**[0282]**For the other parameters, we set ξ=8 (to get a small "wiggle room" without increasing the parameters much), and set the number of nonzero coefficients in the secret key at h=64 (which is already included in the formulas from above, and should easily defeat exhaustive-search/birthday type of attacks). Substituting these values into the equations above we get

**p**

_{0}≈2

^{23}.9N, p

_{i}≈2

^{11}.3 {square root over (N)} for i=1, . . . , L-2

**P**≈2

^{11}.3L-5N

^{N}/2, and Q

_{L}-2≈2

^{22}.5L-3.6σN

^{L}.

**[0283]**Substituting the last value of Q

_{L}-2 into Equation (8) yields

**N**> ( L ( log N + 23 ) - 8.5 ) ( k + 110 ) 7.2 ( 17 ) ##EQU00024##

**[0284]**Targeting k=80-bits of security and solving for several different depth parameters L, we get the results in the table of FIG. 8, which also lists approximate sizes for the primes p

_{i}and P.

**[0285]**Choosing Concrete Values

**[0286]**Having obtained lower-bounds on N=φ(m) and other parameters we now need to fix precise cyclotomic fields (ζ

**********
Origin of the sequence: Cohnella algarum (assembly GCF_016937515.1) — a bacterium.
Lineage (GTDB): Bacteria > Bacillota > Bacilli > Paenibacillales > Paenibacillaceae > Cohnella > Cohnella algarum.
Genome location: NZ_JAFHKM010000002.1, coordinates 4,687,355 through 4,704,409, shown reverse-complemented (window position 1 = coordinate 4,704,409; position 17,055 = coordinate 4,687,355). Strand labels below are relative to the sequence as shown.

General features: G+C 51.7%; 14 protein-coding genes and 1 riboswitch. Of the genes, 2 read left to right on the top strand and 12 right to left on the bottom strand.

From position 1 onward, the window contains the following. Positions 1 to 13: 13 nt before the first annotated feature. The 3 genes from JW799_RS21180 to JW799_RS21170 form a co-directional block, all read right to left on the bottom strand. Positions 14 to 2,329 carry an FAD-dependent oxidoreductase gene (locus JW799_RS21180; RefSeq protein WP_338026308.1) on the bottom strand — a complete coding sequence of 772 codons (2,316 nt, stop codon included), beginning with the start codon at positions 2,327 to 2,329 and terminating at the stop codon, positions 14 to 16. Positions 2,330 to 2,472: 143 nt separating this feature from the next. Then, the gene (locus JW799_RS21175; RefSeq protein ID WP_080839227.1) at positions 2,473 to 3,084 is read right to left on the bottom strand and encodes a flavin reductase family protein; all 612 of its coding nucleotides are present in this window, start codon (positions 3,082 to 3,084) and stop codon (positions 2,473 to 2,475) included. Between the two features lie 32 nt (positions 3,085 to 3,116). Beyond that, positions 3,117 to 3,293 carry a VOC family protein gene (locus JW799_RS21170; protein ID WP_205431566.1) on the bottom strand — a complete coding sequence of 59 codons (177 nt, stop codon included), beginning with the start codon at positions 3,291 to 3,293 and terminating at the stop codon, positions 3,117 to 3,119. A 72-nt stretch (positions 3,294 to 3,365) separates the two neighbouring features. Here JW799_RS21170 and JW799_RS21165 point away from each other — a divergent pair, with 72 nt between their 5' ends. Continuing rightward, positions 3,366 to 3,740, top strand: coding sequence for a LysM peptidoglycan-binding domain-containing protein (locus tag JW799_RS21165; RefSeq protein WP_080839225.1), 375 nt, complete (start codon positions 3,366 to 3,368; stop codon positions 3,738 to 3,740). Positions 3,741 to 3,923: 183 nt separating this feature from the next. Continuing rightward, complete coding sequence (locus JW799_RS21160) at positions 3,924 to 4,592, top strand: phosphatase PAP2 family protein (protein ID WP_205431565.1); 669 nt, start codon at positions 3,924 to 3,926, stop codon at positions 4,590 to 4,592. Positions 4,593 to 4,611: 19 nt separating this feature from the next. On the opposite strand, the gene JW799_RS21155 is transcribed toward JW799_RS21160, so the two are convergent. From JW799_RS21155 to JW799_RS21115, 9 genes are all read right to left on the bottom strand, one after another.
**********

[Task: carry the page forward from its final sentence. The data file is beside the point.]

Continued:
_{m}) to support the algebraic operations we need. We have two situations we will be interested in for our experiments. The first corresponds to performing arithmetic on bytes in

_{2}

_{8}(i.e. n=8), whereas the latter corresponds to arithmetic on bits in

_{2}(i.e. n=1). See FIG. 9. We therefore need to find an odd value of m, with φ(m)≈N and m dividing 2

^{d}-1, where we require that d is divisible by n. Values of m with a small number of prime factors are preferred as they give rise to smaller values of c

_{m}. We also look for parameters which maximize the number of slots l we can deal with in one go, and values for which φ(m) is close to the approximate value for N estimated above. When n=1 we always select a set of parameters for which the l value is at least as large as that obtained when n=8.

**[0287]**8 Scale(c,q

_{t,q}

_{t}-1) in dble-CRT Representation

**[0288]**Let q

_{i}=Π

_{j}=0

^{ip}

_{j}, where the p